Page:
President of Microsoft Brad Smith on stage addressing the audience at Web Summit 2018.
SOPA Images/LightRocket via Getty Images
By Aaron Pressman and Adam Lashinsky
January 14, 2019

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Good morning from Redmond, Wash., where I’m spending the day soaking up some wisdom at Microsoft.

In preparation for my day I perused this “top 10 tech issues for 2019” post that Microsoft President Brad Smith wrote on LinkedIn, which Microsoft owns. I somehow expected this list to focus on the top commercial aspects of tech in the coming year. But that’s not what Smith, Microsoft’s top lawyer and policy executive who has written recently on the need for regulations around facial recognition, means by “issues.”

Instead, Smith is focused on the interplay between big technology companies and society. Topics like privacy, ethical artificial intelligence, protectionism, “disinformation,” and the human impacts of technology top his list.

The technology industry has been branded over the years as not caring all that much about people. Even the industry’s leading humanist, Steve Jobs, ultimately judged the success of his wares by whether they delighted customers, not if they were good for society. The industry is evolving.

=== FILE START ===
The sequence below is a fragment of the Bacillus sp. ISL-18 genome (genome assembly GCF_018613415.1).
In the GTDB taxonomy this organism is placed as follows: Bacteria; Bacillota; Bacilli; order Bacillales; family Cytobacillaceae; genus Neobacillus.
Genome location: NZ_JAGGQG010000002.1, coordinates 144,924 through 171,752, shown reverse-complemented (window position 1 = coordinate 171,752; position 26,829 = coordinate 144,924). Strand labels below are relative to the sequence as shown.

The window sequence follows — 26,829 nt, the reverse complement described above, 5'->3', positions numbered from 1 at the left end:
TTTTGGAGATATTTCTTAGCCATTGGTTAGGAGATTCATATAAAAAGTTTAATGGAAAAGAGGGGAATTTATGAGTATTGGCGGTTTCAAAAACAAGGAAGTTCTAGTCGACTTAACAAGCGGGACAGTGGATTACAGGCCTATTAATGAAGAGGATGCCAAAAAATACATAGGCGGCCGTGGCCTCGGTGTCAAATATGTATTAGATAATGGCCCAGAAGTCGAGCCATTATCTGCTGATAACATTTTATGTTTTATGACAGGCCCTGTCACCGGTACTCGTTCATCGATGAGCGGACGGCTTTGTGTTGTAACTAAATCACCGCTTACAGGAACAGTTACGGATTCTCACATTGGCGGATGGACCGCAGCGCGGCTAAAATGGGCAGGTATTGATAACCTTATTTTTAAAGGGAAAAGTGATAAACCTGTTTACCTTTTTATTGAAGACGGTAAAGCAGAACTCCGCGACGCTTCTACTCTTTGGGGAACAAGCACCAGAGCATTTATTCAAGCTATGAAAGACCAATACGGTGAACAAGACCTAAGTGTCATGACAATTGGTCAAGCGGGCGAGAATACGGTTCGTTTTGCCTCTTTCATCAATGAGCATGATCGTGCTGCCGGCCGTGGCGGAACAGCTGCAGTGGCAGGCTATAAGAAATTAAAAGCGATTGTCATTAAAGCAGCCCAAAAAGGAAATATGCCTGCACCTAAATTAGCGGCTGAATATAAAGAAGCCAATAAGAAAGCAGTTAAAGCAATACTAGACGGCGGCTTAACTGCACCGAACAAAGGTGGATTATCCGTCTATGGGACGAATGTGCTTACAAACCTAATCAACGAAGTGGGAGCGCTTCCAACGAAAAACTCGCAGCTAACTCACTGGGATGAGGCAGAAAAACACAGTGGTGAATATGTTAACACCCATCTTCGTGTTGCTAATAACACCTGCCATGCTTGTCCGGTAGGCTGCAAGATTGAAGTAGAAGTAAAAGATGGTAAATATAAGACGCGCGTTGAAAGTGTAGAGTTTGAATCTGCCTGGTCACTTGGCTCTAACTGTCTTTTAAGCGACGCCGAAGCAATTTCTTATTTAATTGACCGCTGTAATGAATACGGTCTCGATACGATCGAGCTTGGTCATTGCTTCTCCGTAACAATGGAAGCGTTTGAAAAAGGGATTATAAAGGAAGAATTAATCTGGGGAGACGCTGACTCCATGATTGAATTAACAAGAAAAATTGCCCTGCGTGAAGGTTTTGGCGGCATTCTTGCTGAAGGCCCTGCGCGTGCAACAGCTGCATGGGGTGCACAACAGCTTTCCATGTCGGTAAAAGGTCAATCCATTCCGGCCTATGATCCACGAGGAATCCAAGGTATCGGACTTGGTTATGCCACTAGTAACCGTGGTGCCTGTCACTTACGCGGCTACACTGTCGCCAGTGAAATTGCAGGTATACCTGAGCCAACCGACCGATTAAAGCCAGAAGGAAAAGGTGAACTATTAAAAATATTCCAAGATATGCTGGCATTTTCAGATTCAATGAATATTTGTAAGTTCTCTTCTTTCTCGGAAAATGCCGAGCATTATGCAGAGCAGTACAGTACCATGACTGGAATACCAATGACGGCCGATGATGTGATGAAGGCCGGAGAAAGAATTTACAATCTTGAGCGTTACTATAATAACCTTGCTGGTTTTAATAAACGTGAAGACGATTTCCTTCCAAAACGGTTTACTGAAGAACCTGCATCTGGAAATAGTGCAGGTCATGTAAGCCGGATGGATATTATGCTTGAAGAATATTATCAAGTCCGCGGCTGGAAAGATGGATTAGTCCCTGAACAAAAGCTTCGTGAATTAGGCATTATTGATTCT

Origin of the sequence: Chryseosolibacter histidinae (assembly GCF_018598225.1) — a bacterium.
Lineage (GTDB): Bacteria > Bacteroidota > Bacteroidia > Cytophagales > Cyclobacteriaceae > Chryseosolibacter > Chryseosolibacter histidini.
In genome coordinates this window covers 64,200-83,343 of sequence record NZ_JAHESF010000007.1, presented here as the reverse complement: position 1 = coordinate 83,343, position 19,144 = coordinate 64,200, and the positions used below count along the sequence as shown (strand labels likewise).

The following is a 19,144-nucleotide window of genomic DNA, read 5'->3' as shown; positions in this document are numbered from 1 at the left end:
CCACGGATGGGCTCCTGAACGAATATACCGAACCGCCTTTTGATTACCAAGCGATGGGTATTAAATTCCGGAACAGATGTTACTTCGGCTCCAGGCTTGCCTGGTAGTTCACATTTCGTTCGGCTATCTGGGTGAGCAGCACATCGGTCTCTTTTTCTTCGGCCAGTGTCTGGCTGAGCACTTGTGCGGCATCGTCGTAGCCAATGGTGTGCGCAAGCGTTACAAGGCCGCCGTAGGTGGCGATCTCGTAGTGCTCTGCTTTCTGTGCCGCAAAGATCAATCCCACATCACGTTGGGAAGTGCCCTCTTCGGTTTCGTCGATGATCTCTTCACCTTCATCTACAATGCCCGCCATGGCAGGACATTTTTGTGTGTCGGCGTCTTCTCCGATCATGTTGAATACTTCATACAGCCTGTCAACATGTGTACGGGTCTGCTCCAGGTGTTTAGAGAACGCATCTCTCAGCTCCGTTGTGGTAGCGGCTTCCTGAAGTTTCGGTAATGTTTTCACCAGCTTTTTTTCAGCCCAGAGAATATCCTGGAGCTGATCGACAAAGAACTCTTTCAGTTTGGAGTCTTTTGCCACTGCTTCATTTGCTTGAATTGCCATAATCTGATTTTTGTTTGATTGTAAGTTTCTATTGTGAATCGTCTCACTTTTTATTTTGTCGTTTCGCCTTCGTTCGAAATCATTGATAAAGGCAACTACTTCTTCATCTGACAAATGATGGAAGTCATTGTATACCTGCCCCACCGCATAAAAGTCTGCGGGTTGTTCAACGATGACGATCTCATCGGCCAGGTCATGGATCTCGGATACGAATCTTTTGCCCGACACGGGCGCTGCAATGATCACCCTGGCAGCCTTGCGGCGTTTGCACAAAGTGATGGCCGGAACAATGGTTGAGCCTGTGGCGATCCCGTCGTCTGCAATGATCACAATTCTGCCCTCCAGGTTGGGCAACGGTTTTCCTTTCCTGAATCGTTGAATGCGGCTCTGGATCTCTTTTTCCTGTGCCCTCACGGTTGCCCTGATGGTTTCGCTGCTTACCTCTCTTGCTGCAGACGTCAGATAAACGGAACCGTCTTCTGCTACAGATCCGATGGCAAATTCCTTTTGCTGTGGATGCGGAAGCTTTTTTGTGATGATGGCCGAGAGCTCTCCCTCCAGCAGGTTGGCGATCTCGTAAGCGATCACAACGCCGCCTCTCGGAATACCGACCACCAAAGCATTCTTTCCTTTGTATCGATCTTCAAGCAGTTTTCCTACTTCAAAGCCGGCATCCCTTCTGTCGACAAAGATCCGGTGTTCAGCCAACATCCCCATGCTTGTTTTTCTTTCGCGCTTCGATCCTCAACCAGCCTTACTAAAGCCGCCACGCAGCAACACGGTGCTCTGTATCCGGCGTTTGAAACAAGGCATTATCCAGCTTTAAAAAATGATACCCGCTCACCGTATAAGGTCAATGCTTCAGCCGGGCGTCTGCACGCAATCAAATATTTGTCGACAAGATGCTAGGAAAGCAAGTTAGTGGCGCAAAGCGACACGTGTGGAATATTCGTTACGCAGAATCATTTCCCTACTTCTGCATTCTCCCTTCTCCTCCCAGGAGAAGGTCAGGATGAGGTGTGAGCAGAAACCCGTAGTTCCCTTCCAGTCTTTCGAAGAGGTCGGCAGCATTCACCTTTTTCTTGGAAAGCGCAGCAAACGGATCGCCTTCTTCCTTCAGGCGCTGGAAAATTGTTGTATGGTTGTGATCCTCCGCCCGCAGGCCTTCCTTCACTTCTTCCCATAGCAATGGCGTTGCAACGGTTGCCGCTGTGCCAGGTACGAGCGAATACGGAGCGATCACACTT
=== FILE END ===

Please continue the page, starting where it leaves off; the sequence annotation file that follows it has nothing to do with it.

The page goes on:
I’ll share what I learn tomorrow.


The Wall Street Journal wrote a provocative story over the weekend suggesting that as all devices become smarter, smartphones will become less singularly interesting. The word lover in me paid careful attention to the paper’s astute observation that before too long we’ll need a new word for smartphones themselves, a neologism meant to convey the progression from “feature” phones, which used to be called cell phones. I sense a retronym in the making: Perhaps we’ll merely call them “phones.”

Adam Lashinsky


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